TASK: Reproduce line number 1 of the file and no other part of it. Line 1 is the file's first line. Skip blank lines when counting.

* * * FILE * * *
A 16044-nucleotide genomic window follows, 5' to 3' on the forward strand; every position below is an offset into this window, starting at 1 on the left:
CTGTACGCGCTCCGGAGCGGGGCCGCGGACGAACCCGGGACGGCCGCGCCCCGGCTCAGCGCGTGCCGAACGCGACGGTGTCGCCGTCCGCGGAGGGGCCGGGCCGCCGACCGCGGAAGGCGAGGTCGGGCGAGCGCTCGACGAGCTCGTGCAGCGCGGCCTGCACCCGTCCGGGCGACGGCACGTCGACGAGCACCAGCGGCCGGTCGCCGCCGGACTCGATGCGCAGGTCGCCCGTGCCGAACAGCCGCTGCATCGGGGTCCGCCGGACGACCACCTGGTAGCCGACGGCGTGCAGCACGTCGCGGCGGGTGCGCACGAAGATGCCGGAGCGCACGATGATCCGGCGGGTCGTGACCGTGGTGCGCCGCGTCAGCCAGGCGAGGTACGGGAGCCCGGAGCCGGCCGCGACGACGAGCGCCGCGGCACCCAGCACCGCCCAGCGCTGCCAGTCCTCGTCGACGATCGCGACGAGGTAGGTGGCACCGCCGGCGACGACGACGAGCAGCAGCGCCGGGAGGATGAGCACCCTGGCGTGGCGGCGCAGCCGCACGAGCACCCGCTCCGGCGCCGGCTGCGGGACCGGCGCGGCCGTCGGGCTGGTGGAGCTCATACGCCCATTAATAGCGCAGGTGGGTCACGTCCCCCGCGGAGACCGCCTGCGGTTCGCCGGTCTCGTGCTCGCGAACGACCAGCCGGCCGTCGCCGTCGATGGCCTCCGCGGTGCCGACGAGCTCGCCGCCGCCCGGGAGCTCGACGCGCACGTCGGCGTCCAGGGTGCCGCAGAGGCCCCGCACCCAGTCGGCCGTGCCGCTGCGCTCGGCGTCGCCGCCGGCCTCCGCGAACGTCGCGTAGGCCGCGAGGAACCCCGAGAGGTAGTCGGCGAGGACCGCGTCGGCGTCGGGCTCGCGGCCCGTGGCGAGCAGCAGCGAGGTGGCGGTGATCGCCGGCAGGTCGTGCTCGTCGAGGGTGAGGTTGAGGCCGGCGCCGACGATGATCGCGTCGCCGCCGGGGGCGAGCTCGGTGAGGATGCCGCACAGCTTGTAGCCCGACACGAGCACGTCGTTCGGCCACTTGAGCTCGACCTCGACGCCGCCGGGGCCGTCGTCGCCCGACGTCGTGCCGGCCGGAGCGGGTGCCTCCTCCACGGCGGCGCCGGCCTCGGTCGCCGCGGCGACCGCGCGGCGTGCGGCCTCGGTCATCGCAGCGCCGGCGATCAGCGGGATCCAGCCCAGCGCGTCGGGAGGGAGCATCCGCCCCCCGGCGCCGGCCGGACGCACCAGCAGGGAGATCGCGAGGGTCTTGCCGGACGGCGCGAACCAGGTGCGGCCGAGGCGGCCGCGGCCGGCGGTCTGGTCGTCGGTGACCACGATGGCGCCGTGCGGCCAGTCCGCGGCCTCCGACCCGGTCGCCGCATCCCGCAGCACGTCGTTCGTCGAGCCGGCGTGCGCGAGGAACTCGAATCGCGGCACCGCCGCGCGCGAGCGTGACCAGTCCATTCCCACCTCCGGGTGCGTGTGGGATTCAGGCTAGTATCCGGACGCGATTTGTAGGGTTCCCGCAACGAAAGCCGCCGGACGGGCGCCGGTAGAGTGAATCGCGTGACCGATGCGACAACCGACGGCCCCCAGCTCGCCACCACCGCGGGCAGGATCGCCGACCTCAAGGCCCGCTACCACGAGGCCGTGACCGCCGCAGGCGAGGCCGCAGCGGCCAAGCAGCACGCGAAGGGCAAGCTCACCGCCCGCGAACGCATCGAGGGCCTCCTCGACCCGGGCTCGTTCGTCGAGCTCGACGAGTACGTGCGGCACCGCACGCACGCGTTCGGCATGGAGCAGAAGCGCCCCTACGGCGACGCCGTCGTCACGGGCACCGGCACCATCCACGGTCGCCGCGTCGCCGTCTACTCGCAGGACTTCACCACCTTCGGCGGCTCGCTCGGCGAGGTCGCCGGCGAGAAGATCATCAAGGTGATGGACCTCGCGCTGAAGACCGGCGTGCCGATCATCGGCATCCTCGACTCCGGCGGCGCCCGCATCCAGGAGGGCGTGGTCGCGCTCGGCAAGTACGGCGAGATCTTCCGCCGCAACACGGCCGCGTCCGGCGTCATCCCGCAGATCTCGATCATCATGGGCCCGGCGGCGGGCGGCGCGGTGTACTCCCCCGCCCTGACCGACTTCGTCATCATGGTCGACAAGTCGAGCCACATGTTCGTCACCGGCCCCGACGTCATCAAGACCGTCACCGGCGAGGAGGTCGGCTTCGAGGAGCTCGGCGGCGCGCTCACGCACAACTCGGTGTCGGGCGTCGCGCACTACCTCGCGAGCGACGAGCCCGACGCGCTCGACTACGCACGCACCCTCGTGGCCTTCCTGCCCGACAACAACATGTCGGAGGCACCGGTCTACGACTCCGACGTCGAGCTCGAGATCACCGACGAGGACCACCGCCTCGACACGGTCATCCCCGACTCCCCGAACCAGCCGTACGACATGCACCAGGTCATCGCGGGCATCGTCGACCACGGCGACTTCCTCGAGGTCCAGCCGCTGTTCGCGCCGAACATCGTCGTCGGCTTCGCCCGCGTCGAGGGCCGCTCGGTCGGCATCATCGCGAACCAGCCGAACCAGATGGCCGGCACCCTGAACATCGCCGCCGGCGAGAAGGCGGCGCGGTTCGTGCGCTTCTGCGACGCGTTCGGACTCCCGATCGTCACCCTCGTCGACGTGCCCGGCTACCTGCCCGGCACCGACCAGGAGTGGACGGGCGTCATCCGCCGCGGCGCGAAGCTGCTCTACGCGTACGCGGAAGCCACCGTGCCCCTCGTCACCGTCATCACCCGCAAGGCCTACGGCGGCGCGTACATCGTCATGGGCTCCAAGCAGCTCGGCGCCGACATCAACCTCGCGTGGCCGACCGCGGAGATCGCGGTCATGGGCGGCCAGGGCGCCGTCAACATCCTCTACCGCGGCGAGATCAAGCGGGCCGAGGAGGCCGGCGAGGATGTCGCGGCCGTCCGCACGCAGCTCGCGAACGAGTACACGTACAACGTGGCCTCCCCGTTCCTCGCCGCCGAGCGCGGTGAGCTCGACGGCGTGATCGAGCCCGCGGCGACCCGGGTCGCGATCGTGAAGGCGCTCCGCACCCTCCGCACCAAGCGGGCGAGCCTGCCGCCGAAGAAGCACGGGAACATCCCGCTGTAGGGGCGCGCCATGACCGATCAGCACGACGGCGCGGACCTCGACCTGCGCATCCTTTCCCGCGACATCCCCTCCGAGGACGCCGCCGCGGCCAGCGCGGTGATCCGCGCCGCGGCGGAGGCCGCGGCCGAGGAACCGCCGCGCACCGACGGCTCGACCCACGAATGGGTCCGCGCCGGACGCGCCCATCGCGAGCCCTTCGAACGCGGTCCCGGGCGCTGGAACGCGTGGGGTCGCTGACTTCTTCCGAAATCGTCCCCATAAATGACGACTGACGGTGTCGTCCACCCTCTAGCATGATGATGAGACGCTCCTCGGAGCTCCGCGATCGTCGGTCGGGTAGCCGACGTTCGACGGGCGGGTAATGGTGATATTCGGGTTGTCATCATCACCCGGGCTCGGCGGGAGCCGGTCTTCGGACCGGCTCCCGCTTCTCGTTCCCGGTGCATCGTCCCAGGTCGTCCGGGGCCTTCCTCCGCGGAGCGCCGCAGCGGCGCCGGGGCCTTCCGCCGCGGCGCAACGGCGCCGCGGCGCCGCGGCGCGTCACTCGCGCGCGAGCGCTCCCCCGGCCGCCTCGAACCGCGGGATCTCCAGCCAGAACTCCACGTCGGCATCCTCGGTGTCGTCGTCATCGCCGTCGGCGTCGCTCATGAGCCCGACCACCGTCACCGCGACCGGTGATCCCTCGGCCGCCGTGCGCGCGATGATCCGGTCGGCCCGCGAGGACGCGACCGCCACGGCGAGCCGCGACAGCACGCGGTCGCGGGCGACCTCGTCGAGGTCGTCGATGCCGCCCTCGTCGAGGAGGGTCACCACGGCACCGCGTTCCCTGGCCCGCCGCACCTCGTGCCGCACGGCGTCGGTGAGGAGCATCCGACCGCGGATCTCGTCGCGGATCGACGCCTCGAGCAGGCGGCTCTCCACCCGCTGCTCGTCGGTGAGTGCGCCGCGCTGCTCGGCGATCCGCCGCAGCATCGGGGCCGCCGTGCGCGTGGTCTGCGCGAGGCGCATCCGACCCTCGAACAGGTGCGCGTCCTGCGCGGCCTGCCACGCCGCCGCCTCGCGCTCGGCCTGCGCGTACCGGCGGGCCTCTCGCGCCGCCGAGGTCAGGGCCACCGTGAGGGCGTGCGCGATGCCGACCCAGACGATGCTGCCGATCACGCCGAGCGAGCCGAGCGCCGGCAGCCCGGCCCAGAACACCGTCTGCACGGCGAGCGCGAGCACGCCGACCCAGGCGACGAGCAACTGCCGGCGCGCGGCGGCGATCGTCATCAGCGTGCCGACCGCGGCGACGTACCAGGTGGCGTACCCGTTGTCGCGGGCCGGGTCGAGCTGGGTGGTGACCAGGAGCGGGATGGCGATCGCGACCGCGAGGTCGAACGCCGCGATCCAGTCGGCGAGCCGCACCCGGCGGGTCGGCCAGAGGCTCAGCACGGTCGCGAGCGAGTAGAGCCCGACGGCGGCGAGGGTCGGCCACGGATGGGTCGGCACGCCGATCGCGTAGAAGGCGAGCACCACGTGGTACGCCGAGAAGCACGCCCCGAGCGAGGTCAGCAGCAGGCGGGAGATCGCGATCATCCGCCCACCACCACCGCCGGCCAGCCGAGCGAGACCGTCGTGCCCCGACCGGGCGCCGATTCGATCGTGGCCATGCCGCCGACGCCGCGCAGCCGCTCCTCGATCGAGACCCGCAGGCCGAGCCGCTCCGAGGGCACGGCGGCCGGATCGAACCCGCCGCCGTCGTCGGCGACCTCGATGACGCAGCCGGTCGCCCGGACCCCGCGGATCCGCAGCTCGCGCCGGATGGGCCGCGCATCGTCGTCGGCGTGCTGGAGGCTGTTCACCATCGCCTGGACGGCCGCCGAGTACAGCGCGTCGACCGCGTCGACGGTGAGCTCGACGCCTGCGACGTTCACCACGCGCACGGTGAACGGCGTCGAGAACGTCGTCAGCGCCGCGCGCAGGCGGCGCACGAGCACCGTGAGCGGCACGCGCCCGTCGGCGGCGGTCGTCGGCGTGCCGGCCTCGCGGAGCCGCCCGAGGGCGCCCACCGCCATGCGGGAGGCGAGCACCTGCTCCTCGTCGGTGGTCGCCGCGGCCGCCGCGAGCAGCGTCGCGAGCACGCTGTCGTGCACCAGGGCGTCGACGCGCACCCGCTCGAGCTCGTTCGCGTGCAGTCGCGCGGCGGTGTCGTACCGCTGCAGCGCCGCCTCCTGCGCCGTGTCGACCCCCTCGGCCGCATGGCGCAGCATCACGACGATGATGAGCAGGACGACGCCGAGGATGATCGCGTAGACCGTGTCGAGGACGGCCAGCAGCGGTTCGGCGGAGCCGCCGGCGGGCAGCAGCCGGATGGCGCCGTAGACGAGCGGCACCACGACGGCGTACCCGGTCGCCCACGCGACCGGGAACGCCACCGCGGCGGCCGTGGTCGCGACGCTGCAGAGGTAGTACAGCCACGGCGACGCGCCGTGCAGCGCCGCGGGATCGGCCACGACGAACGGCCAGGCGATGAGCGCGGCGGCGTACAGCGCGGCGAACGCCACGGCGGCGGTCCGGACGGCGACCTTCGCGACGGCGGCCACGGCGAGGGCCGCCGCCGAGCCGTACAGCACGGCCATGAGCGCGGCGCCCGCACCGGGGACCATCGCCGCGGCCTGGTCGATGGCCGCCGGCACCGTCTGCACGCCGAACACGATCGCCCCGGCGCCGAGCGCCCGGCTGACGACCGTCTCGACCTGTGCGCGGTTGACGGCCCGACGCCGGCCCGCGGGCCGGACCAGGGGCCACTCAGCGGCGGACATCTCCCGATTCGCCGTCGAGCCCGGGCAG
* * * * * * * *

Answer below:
A 16044-nucleotide genomic window follows, 5' to 3' on the forward strand; every position below is an offset into this window, starting at 1 on the left: